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Physiology in Extreme Conditions


Studying the adaptations enabling survival in one of the harshest places on Earth

 It's one of the coldest and driest places on our planet, and yet Antarctica is teeming with life. The waters surrounding the continent are filled with single cell organisms, invertebrates, and fish, but possibly more surprising are the marine mammals and birds that call Antarctica home. Krogh's principle states that among the diversity of animal species there will be one ideally suited as an experimental model for any biological problem. The ability to survive in such a hostile environment make the seals and penguins that live there amazing examples of physiological adaptation that can help us better understand species throughout the world.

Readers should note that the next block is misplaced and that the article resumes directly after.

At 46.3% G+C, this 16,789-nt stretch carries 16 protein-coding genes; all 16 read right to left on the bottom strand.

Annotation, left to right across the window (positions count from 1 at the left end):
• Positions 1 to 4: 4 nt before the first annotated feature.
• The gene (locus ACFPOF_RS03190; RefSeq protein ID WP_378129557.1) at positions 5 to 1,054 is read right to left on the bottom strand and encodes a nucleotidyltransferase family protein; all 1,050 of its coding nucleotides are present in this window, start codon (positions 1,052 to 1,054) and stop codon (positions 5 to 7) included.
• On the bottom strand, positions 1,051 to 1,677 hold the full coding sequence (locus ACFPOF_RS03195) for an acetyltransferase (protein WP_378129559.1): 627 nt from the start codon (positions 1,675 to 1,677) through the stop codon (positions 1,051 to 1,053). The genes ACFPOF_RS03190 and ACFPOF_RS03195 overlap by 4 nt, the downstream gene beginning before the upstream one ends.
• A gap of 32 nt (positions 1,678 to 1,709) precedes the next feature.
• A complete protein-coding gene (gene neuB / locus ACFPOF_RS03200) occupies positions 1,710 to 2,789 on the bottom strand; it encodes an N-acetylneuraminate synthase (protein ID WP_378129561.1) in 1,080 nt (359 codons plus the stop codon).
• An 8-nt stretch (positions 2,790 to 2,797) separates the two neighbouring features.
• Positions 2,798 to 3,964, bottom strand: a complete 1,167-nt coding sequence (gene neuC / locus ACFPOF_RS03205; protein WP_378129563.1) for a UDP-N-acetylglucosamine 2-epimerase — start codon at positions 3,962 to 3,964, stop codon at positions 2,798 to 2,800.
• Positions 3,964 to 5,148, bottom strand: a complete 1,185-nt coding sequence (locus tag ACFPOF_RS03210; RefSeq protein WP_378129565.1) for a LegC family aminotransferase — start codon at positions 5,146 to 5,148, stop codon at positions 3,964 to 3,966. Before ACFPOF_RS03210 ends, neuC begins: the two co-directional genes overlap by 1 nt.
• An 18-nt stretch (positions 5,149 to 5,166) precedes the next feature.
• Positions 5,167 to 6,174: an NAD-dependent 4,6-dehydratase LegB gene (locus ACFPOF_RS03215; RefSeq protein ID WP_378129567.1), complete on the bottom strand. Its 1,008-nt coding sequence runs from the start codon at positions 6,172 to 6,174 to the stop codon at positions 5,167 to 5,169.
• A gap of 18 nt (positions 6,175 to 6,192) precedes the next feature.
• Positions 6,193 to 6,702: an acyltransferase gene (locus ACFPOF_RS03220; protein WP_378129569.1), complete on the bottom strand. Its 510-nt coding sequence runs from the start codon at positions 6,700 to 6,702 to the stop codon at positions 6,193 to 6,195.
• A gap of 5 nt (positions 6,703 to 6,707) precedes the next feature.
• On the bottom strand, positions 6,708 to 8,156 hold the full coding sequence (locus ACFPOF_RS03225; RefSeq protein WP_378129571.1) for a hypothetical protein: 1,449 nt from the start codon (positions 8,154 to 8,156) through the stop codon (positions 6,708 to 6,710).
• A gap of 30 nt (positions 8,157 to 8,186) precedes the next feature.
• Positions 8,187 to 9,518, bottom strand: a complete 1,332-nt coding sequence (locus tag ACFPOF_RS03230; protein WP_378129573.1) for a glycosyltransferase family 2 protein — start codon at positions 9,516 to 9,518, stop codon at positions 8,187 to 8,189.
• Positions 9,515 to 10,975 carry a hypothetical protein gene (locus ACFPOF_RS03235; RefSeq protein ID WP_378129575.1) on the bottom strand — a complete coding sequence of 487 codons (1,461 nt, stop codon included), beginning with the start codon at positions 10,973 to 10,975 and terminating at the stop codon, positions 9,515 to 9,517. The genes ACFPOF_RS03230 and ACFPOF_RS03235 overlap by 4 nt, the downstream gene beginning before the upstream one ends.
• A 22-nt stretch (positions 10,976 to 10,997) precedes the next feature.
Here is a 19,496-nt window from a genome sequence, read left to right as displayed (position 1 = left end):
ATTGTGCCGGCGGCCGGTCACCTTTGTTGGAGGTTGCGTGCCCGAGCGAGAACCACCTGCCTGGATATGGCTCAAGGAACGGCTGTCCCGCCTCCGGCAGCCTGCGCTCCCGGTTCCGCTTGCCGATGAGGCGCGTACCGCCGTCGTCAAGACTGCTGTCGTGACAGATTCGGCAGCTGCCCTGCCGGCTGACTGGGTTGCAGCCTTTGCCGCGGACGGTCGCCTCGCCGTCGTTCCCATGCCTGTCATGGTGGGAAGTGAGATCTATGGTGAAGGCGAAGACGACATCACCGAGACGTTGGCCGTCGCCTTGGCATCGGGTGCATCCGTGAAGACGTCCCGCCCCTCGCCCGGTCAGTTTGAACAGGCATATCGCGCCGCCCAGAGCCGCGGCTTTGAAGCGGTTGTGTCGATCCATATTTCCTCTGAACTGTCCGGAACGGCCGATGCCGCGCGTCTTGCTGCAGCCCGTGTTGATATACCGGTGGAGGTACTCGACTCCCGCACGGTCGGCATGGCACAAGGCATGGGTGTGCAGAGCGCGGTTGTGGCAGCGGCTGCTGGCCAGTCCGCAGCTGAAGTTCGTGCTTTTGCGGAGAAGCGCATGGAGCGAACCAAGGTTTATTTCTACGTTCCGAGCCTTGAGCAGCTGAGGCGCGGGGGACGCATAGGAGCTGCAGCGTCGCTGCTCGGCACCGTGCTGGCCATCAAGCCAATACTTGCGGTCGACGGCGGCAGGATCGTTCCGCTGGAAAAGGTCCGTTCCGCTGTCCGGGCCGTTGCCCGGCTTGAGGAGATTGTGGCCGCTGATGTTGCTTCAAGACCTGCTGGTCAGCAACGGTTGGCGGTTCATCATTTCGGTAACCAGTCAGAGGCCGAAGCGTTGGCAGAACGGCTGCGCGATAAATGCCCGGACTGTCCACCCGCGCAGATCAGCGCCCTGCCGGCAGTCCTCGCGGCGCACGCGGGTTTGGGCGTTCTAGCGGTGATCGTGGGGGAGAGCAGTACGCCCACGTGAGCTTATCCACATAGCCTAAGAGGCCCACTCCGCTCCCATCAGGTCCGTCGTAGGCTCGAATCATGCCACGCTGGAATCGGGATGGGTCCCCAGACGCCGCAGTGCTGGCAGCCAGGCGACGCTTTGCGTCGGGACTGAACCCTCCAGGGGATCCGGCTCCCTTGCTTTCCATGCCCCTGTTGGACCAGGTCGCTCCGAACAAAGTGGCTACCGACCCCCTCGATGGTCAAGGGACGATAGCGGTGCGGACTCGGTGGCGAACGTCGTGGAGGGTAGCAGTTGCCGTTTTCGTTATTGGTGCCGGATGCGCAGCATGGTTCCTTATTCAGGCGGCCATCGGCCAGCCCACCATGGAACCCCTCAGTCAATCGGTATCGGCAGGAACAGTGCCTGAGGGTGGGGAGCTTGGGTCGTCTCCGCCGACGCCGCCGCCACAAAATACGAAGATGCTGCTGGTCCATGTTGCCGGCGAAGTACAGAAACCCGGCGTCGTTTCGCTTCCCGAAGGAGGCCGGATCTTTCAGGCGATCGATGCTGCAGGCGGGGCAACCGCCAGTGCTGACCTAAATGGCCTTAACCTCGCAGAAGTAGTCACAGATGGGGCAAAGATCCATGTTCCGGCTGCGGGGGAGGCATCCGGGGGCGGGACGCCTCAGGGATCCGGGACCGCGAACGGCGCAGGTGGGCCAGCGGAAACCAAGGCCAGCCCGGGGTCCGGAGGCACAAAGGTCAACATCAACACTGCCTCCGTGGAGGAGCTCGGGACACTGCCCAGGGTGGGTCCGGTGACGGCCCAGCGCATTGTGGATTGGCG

My first trip to Antarctica was spent studying Weddell seals in an effort to better understand how they can navigate under the ice in near complete darkness as well as the cost of diving for such extended periods to find fish and new breathing holes. Last fall I had the opportunity to return to Antarctica with a team from Scripps Oceanographic Institute to examine the movement of gas between the air sacs in diving emperor penguins. Check back for updates as we continue to analyze the data and learn more about these incredible animals!